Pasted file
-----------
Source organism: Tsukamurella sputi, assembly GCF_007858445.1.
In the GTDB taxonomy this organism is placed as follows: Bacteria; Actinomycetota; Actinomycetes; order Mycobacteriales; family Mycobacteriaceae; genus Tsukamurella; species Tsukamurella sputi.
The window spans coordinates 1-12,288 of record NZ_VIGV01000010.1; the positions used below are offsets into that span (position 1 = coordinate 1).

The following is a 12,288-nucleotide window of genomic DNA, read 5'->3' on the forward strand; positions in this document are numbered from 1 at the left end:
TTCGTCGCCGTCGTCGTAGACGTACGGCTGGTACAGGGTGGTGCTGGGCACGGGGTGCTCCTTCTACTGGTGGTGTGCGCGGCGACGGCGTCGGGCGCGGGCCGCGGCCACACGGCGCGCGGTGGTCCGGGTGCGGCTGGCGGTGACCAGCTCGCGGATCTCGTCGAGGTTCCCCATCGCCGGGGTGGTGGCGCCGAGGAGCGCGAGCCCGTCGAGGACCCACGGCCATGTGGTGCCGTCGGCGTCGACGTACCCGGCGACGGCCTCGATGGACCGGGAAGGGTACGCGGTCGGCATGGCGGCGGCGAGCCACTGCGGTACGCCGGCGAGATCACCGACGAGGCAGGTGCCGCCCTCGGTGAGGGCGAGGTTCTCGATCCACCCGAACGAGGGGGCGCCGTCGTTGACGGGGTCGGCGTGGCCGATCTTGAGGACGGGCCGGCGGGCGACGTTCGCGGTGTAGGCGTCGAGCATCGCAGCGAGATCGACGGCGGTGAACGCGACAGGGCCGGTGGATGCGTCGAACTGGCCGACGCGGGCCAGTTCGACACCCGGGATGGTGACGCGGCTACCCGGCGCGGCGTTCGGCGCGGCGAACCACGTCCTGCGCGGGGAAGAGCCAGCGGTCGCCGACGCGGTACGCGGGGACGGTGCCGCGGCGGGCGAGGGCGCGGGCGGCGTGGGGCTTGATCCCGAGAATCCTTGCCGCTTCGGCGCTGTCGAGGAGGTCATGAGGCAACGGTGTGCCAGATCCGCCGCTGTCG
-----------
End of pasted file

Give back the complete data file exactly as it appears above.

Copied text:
Source organism: Tsukamurella sputi, assembly GCF_007858445.1.
In the GTDB taxonomy this organism is placed as follows: Bacteria; Actinomycetota; Actinomycetes; order Mycobacteriales; family Mycobacteriaceae; genus Tsukamurella; species Tsukamurella sputi.
The window spans coordinates 1-12,288 of record NZ_VIGV01000010.1; the positions used below are offsets into that span (position 1 = coordinate 1).

The following is a 12,288-nucleotide window of genomic DNA, read 5'->3' on the forward strand; positions in this document are numbered from 1 at the left end:
TTCGTCGCCGTCGTCGTAGACGTACGGCTGGTACAGGGTGGTGCTGGGCACGGGGTGCTCCTTCTACTGGTGGTGTGCGCGGCGACGGCGTCGGGCGCGGGCCGCGGCCACACGGCGCGCGGTGGTCCGGGTGCGGCTGGCGGTGACCAGCTCGCGGATCTCGTCGAGGTTCCCCATCGCCGGGGTGGTGGCGCCGAGGAGCGCGAGCCCGTCGAGGACCCACGGCCATGTGGTGCCGTCGGCGTCGACGTACCCGGCGACGGCCTCGATGGACCGGGAAGGGTACGCGGTCGGCATGGCGGCGGCGAGCCACTGCGGTACGCCGGCGAGATCACCGACGAGGCAGGTGCCGCCCTCGGTGAGGGCGAGGTTCTCGATCCACCCGAACGAGGGGGCGCCGTCGTTGACGGGGTCGGCGTGGCCGATCTTGAGGACGGGCCGGCGGGCGACGTTCGCGGTGTAGGCGTCGAGCATCGCAGCGAGATCGACGGCGGTGAACGCGACAGGGCCGGTGGATGCGTCGAACTGGCCGACGCGGGCCAGTTCGACACCCGGGATGGTGACGCGGCTACCCGGCGCGGCGTTCGGCGCGGCGAACCACGTCCTGCGCGGGGAAGAGCCAGCGGTCGCCGACGCGGTACGCGGGGACGGTGCCGCGGCGGGCGAGGGCGCGGGCGGCGTGGGGCTTGATCCCGAGAATCCTTGCCGCTTCGGCGCTGTCGAGGAGGTCATGAGGCAACGGTGTGCCAGATCCGCCGCTGTCG